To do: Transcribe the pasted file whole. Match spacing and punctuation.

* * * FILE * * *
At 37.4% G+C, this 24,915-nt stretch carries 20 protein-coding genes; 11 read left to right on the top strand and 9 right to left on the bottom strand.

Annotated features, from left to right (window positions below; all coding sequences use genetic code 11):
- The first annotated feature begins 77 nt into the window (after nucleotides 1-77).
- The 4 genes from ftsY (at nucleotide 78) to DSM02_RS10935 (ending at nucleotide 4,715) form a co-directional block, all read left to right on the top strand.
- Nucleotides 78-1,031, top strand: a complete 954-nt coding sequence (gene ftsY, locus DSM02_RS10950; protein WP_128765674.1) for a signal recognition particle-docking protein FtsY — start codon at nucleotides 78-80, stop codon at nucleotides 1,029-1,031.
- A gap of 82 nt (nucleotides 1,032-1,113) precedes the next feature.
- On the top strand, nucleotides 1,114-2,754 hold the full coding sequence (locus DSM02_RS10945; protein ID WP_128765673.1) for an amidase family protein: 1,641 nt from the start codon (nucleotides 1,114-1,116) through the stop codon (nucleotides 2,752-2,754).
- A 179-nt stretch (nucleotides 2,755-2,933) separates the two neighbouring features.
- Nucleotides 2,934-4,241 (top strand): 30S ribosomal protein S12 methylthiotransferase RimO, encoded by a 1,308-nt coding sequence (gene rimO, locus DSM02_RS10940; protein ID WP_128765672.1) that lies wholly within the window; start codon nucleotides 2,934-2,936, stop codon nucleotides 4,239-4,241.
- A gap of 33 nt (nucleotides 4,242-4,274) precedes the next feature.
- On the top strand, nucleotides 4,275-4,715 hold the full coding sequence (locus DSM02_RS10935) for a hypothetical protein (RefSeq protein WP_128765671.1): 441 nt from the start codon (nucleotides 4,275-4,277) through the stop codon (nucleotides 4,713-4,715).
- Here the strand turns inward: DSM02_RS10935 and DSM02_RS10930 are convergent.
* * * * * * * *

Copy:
At 37.4% G+C, this 24,915-nt stretch carries 20 protein-coding genes; 11 read left to right on the top strand and 9 right to left on the bottom strand.

Annotated features, from left to right (window positions below; all coding sequences use genetic code 11):
- The first annotated feature begins 77 nt into the window (after nucleotides 1-77).
- The 4 genes from ftsY (at nucleotide 78) to DSM02_RS10935 (ending at nucleotide 4,715) form a co-directional block, all read left to right on the top strand.
- Nucleotides 78-1,031, top strand: a complete 954-nt coding sequence (gene ftsY, locus DSM02_RS10950; protein WP_128765674.1) for a signal recognition particle-docking protein FtsY — start codon at nucleotides 78-80, stop codon at nucleotides 1,029-1,031.
- A gap of 82 nt (nucleotides 1,032-1,113) precedes the next feature.
- On the top strand, nucleotides 1,114-2,754 hold the full coding sequence (locus DSM02_RS10945; protein ID WP_128765673.1) for an amidase family protein: 1,641 nt from the start codon (nucleotides 1,114-1,116) through the stop codon (nucleotides 2,752-2,754).
- A 179-nt stretch (nucleotides 2,755-2,933) separates the two neighbouring features.
- Nucleotides 2,934-4,241 (top strand): 30S ribosomal protein S12 methylthiotransferase RimO, encoded by a 1,308-nt coding sequence (gene rimO, locus DSM02_RS10940; protein ID WP_128765672.1) that lies wholly within the window; start codon nucleotides 2,934-2,936, stop codon nucleotides 4,239-4,241.
- A gap of 33 nt (nucleotides 4,242-4,274) precedes the next feature.
- On the top strand, nucleotides 4,275-4,715 hold the full coding sequence (locus DSM02_RS10935) for a hypothetical protein (RefSeq protein WP_128765671.1): 441 nt from the start codon (nucleotides 4,275-4,277) through the stop codon (nucleotides 4,713-4,715).
- Here the strand turns inward: DSM02_RS10935 and DSM02_RS10930 are convergent.